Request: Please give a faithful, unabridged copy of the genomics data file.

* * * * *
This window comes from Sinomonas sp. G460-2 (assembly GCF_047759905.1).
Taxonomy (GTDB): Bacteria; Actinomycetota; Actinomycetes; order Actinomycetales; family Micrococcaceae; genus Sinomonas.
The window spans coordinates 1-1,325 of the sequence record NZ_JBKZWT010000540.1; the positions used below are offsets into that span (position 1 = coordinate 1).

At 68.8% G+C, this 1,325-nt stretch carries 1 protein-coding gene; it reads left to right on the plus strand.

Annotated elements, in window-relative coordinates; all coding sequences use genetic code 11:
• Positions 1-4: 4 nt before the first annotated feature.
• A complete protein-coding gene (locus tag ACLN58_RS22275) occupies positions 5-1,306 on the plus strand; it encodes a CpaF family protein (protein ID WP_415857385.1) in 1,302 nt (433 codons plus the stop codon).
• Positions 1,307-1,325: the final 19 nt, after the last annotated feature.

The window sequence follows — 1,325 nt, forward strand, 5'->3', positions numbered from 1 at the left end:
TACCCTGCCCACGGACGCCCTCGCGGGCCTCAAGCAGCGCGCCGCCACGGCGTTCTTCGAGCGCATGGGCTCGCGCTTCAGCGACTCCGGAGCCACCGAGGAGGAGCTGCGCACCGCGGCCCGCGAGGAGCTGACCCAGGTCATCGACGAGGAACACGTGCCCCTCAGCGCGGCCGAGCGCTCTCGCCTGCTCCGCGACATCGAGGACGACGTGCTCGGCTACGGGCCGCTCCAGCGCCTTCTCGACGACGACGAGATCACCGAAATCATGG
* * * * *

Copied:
This window comes from Sinomonas sp. G460-2 (assembly GCF_047759905.1).
Taxonomy (GTDB): Bacteria; Actinomycetota; Actinomycetes; order Actinomycetales; family Micrococcaceae; genus Sinomonas.
The window spans coordinates 1-1,325 of the sequence record NZ_JBKZWT010000540.1; the positions used below are offsets into that span (position 1 = coordinate 1).

At 68.8% G+C, this 1,325-nt stretch carries 1 protein-coding gene; it reads left to right on the plus strand.

Annotated elements, in window-relative coordinates; all coding sequences use genetic code 11:
• Positions 1-4: 4 nt before the first annotated feature.
• A complete protein-coding gene (locus tag ACLN58_RS22275) occupies positions 5-1,306 on the plus strand; it encodes a CpaF family protein (protein ID WP_415857385.1) in 1,302 nt (433 codons plus the stop codon).
• Positions 1,307-1,325: the final 19 nt, after the last annotated feature.

The window sequence follows — 1,325 nt, forward strand, 5'->3', positions numbered from 1 at the left end:
TACCCTGCCCACGGACGCCCTCGCGGGCCTCAAGCAGCGCGCCGCCACGGCGTTCTTCGAGCGCATGGGCTCGCGCTTCAGCGACTCCGGAGCCACCGAGGAGGAGCTGCGCACCGCGGCCCGCGAGGAGCTGACCCAGGTCATCGACGAGGAACACGTGCCCCTCAGCGCGGCCGAGCGCTCTCGCCTGCTCCGCGACATCGAGGACGACGTGCTCGGCTACGGGCCGCTCCAGCGCCTTCTCGACGACGACGAGATCACCGAAATCATGG